Local puppies donated for wounded patriots
By Pearl Cantrell
Monitor Staff Writer
CEDAR CREEK LAKE–Wounded veterans returning home have many
challenges to overcome before they can begin to resume anything
approaching a normal life.
It’s not just their physical scars and missing limbs that set
them apart, the memories of friends lost in combat, even their
own survival while others did not tend to isolate them in their
own cocoon of despair.
Some of these find help and hope from an animal companion.
A service dog is often just the friend to break the barriers and
open the doors to making new friends, who will begin to see them
as valuable, heroic, courageous and the capable individuals they
are - with just a little help.
Monitor Photo/Pearl Cantrell
Patriot Paws trainer Rhonda Lee (left) holds Labrador puppy
Dakota, while Evelyn Harrell holds puppy sibling Hannah. Harrell
purchased and donated Hannah to Patriot Paws for training as a
service dog for wounded veterans in loving memory for her
granddaughter. Dakota was also purchased by members of Aley
Methodist Church, represented by Pastor Eston Williams in memory
of another church member who died this year. The dogs were bred
by church member and Sunnybrook Labradors co-owner Jan Flowers
(right) and husband Larry (see bottom photo). Patriot Paws of
Rockwall is also represented by volunteer Tracey McCormick. The
puppies' mother, Babe, lies at their feet. The puppies were two
of eleven in a litter.
That’s where Patriot Paws comes in. Founded by dog trainer Lori
Stevens in 2006, the Rockwall-based organization was recently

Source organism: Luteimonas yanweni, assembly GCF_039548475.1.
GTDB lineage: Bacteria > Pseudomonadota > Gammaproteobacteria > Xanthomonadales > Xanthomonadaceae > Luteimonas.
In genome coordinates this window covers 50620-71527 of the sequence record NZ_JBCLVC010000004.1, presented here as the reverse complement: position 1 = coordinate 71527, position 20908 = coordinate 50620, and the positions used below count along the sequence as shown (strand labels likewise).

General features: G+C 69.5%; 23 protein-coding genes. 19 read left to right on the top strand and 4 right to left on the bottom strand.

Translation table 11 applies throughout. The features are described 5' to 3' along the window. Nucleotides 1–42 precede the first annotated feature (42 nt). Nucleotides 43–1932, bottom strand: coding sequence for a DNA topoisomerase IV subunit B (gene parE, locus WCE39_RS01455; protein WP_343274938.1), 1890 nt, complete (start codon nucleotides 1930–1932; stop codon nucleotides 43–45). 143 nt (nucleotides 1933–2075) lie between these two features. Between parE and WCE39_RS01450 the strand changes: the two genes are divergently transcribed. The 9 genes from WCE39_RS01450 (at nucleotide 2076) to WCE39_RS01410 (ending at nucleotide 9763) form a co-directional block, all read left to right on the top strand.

awarded the Criminal Justice Volunteer Service Award for its
work with inmates to help train and socialize the puppies that
meet the stringent qualifications to become a candidate for
training as a service dog for wounded warriors and to those
seriously hurt under noncombat circumstances.
“I feel honored that two of our puppies were chosen by Patriot
Paws to go into training as service dogs,” local resident and
Labrador breeder Jan Flowers said.
Ten years ago, Jan and husband Larry started breeding Labrador
retrievers just north of Mabank.
Today, Sunnybrook Labradors mostly offers dog-sitting services
for owners of large-breed dogs who don’t want their dogs in
kennels while their owners are traveling.
The Flowers both retired after a long career with the Mabank
Earlier this year, Jan’s friend Evelyn Harrell learned about
Patriot Paws and knew exactly how she would help a wounded
veteran while expressing her love and memorializing the life of
her granddaughter Hannah, who recently died of leukemia.
She asked Patriot Paws to evaluate the most recent litter born
at Sunnybrook for a possible female puppy she would purchase and
donate to Patriot Paws once the puppy was weaned or around 8
Patriot Paws sent someone out and selected one from a litter of
Jan blasted out an e-mail with the news to all her friends and
church members at Aley United Methodist Church.
“When our church heard about this, many of our members wanted to
buy a puppy for the program,” Aley pastor Eston Williams
Patriot Paws came out again and this time selected a male puppy,
which the church purchased for donation to the program.
Jan brought the male puppy to church. He was an immediate hit
with the members. At the time , the puppy was called Ernie after
an Aley church member Ernestine Aechtenacht ,who had recently
died. “You should have heard him sing the first hymn with us,”
Dogs are carefully evaluated prior to selection and only the
best of the best become candidates, graduate, and are certified.
The Patriot PAWS’ selection process is extensive.
Harrell and two volunteers from Patriot Paws returned at the